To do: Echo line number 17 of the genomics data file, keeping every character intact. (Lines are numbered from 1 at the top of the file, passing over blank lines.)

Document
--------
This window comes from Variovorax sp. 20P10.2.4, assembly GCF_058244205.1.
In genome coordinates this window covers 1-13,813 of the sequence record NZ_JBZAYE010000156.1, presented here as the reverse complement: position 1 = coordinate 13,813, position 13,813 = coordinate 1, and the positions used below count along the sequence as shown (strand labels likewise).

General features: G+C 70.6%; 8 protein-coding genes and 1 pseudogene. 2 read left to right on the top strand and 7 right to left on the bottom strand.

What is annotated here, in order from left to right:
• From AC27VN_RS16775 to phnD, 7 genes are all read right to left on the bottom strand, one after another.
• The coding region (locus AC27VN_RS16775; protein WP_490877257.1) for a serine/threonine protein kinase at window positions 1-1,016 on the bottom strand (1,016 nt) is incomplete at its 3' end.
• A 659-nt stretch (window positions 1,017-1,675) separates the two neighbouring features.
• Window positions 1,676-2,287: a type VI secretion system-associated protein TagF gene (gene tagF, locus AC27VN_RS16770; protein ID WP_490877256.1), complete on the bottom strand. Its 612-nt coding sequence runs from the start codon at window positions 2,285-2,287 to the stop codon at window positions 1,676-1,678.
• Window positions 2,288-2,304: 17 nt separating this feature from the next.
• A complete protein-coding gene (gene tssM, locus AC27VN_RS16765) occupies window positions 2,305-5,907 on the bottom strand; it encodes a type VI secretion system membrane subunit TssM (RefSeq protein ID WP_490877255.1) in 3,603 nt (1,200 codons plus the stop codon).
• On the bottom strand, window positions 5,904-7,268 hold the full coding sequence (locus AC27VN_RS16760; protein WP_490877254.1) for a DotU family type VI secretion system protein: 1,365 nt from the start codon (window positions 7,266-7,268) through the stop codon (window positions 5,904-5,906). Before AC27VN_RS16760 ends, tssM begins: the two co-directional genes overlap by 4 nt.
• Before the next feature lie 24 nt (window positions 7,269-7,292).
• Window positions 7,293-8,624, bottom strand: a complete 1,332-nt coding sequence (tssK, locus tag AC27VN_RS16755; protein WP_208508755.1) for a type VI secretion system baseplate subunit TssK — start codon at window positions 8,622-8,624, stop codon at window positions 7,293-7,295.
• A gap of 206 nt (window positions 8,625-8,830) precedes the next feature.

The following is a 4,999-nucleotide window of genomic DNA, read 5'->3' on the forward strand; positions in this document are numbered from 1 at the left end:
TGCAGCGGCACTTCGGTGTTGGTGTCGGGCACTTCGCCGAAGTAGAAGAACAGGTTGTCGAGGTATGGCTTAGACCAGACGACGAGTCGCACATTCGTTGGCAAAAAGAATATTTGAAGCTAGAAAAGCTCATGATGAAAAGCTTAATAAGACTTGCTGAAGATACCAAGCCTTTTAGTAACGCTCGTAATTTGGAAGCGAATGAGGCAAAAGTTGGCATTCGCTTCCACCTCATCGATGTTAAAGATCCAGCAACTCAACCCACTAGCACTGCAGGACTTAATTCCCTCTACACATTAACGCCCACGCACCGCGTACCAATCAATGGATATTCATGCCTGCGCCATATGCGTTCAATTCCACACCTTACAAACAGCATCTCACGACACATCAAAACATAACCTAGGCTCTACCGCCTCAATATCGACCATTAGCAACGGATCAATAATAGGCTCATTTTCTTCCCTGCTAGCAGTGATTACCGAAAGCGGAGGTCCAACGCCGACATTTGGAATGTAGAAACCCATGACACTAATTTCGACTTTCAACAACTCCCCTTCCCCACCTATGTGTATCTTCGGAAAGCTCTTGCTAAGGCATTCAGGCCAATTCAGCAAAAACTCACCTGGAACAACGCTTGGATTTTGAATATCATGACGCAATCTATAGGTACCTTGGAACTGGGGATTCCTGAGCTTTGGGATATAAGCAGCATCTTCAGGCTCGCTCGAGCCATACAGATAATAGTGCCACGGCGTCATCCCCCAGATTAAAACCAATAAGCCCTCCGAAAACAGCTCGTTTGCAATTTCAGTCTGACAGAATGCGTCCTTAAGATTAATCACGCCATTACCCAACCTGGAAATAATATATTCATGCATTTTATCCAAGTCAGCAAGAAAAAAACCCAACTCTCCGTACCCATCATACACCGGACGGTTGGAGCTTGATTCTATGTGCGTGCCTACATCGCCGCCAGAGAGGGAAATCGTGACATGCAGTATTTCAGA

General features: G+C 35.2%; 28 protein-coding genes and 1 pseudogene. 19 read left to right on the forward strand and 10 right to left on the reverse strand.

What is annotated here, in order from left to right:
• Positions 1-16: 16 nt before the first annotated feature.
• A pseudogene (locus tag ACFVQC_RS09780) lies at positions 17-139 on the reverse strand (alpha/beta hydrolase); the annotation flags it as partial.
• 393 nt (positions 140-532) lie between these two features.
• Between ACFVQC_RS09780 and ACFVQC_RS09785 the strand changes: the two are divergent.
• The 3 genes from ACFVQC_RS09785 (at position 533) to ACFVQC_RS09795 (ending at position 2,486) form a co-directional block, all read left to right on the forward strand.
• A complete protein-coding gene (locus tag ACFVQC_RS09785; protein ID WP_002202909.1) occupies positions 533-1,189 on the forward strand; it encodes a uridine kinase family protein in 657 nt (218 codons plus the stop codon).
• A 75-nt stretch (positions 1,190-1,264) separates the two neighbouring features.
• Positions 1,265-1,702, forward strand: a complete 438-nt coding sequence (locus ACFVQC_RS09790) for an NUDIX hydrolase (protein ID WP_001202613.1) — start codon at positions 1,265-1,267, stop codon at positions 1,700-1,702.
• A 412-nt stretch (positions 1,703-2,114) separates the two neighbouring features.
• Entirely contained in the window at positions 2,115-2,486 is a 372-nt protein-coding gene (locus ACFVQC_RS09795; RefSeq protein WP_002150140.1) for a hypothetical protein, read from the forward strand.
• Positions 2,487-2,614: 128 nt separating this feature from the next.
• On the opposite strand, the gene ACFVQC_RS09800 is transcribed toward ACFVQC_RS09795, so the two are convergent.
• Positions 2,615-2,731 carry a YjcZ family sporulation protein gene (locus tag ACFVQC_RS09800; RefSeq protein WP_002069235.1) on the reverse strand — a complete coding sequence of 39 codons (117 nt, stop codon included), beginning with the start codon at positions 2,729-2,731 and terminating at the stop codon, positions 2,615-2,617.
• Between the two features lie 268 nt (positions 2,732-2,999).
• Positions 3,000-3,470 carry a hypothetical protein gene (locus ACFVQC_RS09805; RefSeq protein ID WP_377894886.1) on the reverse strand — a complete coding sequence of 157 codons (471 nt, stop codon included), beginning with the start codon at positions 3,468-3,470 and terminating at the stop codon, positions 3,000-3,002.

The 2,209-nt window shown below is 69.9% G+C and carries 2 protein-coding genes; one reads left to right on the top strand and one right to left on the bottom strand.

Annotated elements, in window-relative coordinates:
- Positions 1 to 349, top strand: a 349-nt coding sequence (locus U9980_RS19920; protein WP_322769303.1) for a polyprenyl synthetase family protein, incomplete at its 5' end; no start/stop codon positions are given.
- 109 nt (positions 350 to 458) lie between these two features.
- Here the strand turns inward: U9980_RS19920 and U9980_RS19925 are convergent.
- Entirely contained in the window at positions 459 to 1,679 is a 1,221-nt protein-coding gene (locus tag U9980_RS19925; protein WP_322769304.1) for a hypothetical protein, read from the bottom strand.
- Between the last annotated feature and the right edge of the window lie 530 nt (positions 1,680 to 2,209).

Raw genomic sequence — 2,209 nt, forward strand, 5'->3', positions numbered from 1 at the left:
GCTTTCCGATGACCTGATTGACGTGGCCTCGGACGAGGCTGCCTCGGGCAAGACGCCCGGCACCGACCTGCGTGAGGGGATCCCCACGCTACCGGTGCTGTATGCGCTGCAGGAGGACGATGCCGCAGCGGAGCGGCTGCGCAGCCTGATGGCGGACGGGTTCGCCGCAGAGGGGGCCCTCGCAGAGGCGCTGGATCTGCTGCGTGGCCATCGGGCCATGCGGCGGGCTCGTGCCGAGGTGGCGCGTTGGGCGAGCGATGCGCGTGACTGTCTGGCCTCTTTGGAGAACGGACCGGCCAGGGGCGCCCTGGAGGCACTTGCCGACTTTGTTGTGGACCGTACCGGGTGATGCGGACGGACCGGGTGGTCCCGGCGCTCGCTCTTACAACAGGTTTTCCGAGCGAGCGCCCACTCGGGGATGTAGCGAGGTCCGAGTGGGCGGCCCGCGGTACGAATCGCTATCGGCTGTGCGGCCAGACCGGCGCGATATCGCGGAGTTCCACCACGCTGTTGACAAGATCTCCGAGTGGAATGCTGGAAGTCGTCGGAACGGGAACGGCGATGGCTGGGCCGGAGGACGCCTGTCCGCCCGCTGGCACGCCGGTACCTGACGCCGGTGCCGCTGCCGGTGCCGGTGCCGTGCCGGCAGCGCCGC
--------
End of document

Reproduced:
General features: G+C 35.2%; 28 protein-coding genes and 1 pseudogene. 19 read left to right on the forward strand and 10 right to left on the reverse strand.